I first heard the term 'creative compost heap' from Neil Gaiman during his Masterclass on writing fiction. He was discussing his creative process—how he comes up with story ideas, and what happens to The Ideas That Time Forgot. I loved it so much that I ran with it, and have been using it since—not just for writing, either, but for all of my creative pursuits.
The compost heap is where you throw your ideas—any and all of them. For me, it's mostly my notebook. I write down every idea that I have (I tend to have a different notebook for each project I'm working on), no matter how small, and I let them mulch down. I don't try to remember them, and I certainly don't try to use them all—I just leave them. Soon enough, though, they start to transform—they pop back into my mind, mixed and combined with all of the other ideas, to form something new, something innovative, something exciting. That's a creative compost heap.
How your 'creative compost heap' can boost your creativity
We know that memory is imperative to creativity and that taking notes helps us to remember—so what better way to develop our creativity than writing all of our ideas down (or, perhaps even better, doodling them). Using this method, we can recycle our ideas—no matter how significant—and use the discarded scraps to generate new ones.
Many creatives—authors especially—have little idea where their ideas come from (a common joke being 'the ideas shop'—if only), but many attribute their ideas to confluence—that is, two, previously unrelated ideas coming together. If that's the case, then we, attempting to up our creativity (and generate multitudes of ideas in the process), should deign to become veritable collectors of ideas—keeping them not in our active mind, but in our subconscious, where the waves of our imagination can allow them to clash and bump together, forming something new entirely. We just have to be patient.
How to develop yours
Whilst developing your creative compost heap is rather simple, like any creative habit, it can take some time to get accustomed to. The route that worked for me was keeping a notepad and pen on me at all times (I keep a notebook by my bed and a miniature one in my pocket!). Whenever I have an idea—no matter how small or inconsequential I think it is—I write it down.
Your notes don't have to be detailed or neat, either—the goal of the compost heap isn't to refer back to it but to provide a place to discard ideas so that they can exit from our active mind into our subconscious and mulch down into something new. Of course, if you're curious you can always have a look back—just be sure not to make a habit out of it!
Not a writer? Why all non-writer creatives should level up their compost heap
The compost heap technique can be used by all creatives—writers and non-writers alike, and it can generate more than just creative writing ideas.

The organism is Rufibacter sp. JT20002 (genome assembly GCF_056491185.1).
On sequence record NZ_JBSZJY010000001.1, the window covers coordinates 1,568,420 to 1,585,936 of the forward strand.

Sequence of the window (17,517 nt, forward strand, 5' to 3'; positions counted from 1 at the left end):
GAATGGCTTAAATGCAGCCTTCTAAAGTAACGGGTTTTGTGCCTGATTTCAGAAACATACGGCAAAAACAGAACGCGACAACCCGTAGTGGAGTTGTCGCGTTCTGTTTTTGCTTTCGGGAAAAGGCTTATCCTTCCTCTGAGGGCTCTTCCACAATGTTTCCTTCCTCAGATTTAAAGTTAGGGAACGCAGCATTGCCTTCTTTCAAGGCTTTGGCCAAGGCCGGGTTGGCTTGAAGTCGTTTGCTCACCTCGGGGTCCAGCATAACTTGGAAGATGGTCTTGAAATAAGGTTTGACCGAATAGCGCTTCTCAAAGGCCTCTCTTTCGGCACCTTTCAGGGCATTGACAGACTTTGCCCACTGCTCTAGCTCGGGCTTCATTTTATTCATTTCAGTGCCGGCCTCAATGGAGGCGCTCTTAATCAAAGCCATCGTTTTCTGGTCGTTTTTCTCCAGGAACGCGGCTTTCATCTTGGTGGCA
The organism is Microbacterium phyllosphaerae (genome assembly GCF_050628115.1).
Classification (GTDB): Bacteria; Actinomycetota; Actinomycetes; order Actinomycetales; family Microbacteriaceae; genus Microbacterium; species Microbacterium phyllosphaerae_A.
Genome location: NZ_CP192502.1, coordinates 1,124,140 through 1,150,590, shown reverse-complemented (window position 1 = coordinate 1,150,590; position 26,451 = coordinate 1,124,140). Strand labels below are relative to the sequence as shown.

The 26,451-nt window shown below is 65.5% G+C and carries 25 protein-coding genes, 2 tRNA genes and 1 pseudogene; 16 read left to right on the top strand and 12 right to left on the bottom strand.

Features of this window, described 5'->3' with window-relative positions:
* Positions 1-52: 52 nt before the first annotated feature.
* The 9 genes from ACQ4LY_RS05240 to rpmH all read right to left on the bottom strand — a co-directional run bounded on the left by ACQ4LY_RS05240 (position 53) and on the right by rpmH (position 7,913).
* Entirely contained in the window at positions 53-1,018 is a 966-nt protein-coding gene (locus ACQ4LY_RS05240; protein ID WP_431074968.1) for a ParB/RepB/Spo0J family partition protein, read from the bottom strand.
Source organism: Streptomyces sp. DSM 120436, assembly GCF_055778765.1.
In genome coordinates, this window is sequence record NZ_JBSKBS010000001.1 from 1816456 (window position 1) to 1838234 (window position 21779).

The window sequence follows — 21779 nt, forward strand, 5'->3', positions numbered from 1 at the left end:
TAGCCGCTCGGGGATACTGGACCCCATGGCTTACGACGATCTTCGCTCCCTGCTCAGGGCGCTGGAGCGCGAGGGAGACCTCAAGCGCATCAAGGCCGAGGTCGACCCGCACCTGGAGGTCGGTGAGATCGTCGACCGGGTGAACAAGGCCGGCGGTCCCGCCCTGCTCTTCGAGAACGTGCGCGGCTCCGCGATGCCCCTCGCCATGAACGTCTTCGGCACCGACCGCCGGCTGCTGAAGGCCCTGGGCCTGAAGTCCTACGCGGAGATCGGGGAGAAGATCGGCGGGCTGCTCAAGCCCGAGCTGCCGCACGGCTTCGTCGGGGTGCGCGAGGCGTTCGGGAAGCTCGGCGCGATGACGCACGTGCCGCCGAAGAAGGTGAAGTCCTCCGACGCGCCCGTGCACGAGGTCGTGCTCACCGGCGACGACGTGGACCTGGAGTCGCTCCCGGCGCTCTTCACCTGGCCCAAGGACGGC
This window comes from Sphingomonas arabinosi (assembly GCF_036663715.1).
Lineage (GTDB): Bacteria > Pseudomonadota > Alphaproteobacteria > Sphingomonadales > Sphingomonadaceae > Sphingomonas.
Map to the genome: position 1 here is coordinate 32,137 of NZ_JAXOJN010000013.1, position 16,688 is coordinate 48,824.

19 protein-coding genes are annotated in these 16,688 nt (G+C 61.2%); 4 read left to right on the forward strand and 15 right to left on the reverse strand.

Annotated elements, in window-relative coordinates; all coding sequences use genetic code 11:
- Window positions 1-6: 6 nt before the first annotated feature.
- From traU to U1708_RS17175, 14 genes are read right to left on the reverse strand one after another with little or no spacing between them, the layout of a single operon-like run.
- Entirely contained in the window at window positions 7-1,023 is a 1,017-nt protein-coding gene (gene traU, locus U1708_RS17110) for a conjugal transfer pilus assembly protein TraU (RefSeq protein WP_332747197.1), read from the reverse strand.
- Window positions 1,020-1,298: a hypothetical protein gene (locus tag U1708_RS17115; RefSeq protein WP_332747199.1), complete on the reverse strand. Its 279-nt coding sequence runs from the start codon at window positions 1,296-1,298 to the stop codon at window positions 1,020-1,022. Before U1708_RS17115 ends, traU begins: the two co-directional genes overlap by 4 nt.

For visual creatives, your compost heap could be a scrapbook—a collection of interesting ideas, doodles, shreds of materials, colours. You could even go digital, but that's a topic for another blog post.
Creating daily is a key part of creative life—and whilst having a daily sketchbook can put pressure on ourselves (a detriment to creativity), a compost heap is a wonderful place to sketch pressure-free, aiding your idea generation and visual confluence all the while.
Tips for your compost heap, and mistakes to avoid
Habits—creative habits, especially—can be difficult to start, let alone maintain. Here are our top tips to ensure that the process is as painless—and as sustainable—as possible. (Excuse the puns...)
Get a good compost bin
In our case, our compost bin is more of a notepad or sketchbook—but this advice still applies! Though it's not strictly necessary, it can definitely help—having a notepad and pen that feels nice to doodle in and write with encourages us to use it more, making our habit that much easier to develop.
Throw in everything you can—especially scraps
Perhaps the hardest part is remembering to throw in everything you can whilst the idea is still fresh. This includes quotes, half-finished sentences, inspiring images, news stories, paragraphs—anything you like!
Let the worms do their thing
A common adage in composting is 'let the worms work'—we want to do the same thing. Generating ideas using our compost heap is passive—it will happen without us thinking about it and aid us in coming up with more ideas in the long term. Attempting to force ideas out or put too much pressure on ourselves will hinder the process, and leave us frustrated and uninspired.
This is one of the pitfalls that I often stumble into. The idea of the compost heap isn't perfection (I'm not sure that compost can even be perfect), and the things we throw in there don't have to be ground-breaking (or, even, 'good'). The inverse of this is true, too: we don't want to be avoiding throwing ideas into the compost heap because we feel that they're too good. Whilst Stephen King famously doesn't keep a notebook (and believes that an idea, if good enough, will not be forgotten), we can't all be Stephen King—and we can all be susceptible to lapses in memory. So why not write every idea down? Some of them might be keepers.
Ultimately, the goal of our compost heap is confluence—helping our ideas to bump into other ideas and create something great. Writing things down, drawing, and doodling is a passive technique to keep them in our heads for longer. Though we may use other techniques alongside it, in the end, every adept gardener (or creative) should have a compost heap—and, perhaps, one day, you'll wake up to find that your discarded scraps have turned into brown, earthy gold.
Suggested further reading
If you're looking for some further reading on memory, creativity, and the science of doodling, we've got you covered.
For memory: Creativity is Memory
For note-taking: The Science of Note Taking
For doodling: The Power of the Doodle
Neil Gaiman's Masterclass: The Art of Storytelling